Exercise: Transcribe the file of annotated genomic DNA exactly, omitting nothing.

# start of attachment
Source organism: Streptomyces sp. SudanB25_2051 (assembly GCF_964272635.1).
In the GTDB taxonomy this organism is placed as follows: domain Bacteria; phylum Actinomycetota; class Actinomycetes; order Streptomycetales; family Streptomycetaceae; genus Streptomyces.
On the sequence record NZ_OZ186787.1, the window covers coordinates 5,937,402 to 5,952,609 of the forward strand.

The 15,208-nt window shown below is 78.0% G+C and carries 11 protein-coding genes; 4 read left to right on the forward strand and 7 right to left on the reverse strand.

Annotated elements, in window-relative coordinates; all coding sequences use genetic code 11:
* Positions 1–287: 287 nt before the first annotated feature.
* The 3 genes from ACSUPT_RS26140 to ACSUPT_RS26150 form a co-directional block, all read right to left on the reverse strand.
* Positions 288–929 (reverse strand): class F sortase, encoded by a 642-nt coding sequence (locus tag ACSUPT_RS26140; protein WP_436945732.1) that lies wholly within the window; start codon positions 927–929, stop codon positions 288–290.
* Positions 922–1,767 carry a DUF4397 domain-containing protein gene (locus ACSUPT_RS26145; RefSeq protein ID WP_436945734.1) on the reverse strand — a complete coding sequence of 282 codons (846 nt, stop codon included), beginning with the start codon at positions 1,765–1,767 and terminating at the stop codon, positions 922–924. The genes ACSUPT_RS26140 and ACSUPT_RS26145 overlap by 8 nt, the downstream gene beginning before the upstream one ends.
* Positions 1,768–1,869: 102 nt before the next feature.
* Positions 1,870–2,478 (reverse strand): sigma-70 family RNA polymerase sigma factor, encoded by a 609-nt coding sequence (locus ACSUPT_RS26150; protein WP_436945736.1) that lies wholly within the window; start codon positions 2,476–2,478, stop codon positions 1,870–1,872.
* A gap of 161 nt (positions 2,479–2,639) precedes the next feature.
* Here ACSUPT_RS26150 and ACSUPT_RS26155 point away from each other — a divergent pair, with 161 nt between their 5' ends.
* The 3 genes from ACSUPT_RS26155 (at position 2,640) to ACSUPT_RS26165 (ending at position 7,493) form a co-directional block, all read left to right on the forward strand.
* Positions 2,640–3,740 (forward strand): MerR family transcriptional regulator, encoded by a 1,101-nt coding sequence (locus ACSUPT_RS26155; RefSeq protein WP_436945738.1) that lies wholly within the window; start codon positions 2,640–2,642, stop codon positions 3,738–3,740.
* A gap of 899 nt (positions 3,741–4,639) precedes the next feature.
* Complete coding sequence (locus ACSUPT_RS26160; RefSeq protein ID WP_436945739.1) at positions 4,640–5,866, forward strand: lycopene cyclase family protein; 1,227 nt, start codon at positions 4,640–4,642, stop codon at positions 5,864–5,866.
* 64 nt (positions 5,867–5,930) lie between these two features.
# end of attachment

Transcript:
Source organism: Streptomyces sp. SudanB25_2051 (assembly GCF_964272635.1).
In the GTDB taxonomy this organism is placed as follows: domain Bacteria; phylum Actinomycetota; class Actinomycetes; order Streptomycetales; family Streptomycetaceae; genus Streptomyces.
On the sequence record NZ_OZ186787.1, the window covers coordinates 5,937,402 to 5,952,609 of the forward strand.

The 15,208-nt window shown below is 78.0% G+C and carries 11 protein-coding genes; 4 read left to right on the forward strand and 7 right to left on the reverse strand.

Annotated elements, in window-relative coordinates; all coding sequences use genetic code 11:
* Positions 1–287: 287 nt before the first annotated feature.
* The 3 genes from ACSUPT_RS26140 to ACSUPT_RS26150 form a co-directional block, all read right to left on the reverse strand.
* Positions 288–929 (reverse strand): class F sortase, encoded by a 642-nt coding sequence (locus tag ACSUPT_RS26140; protein WP_436945732.1) that lies wholly within the window; start codon positions 927–929, stop codon positions 288–290.
* Positions 922–1,767 carry a DUF4397 domain-containing protein gene (locus ACSUPT_RS26145; RefSeq protein ID WP_436945734.1) on the reverse strand — a complete coding sequence of 282 codons (846 nt, stop codon included), beginning with the start codon at positions 1,765–1,767 and terminating at the stop codon, positions 922–924. The genes ACSUPT_RS26140 and ACSUPT_RS26145 overlap by 8 nt, the downstream gene beginning before the upstream one ends.
* Positions 1,768–1,869: 102 nt before the next feature.
* Positions 1,870–2,478 (reverse strand): sigma-70 family RNA polymerase sigma factor, encoded by a 609-nt coding sequence (locus ACSUPT_RS26150; protein WP_436945736.1) that lies wholly within the window; start codon positions 2,476–2,478, stop codon positions 1,870–1,872.
* A gap of 161 nt (positions 2,479–2,639) precedes the next feature.
* Here ACSUPT_RS26150 and ACSUPT_RS26155 point away from each other — a divergent pair, with 161 nt between their 5' ends.
* The 3 genes from ACSUPT_RS26155 (at position 2,640) to ACSUPT_RS26165 (ending at position 7,493) form a co-directional block, all read left to right on the forward strand.
* Positions 2,640–3,740 (forward strand): MerR family transcriptional regulator, encoded by a 1,101-nt coding sequence (locus ACSUPT_RS26155; RefSeq protein WP_436945738.1) that lies wholly within the window; start codon positions 2,640–2,642, stop codon positions 3,738–3,740.
* A gap of 899 nt (positions 3,741–4,639) precedes the next feature.
* Complete coding sequence (locus ACSUPT_RS26160; RefSeq protein ID WP_436945739.1) at positions 4,640–5,866, forward strand: lycopene cyclase family protein; 1,227 nt, start codon at positions 4,640–4,642, stop codon at positions 5,864–5,866.
* 64 nt (positions 5,867–5,930) lie between these two features.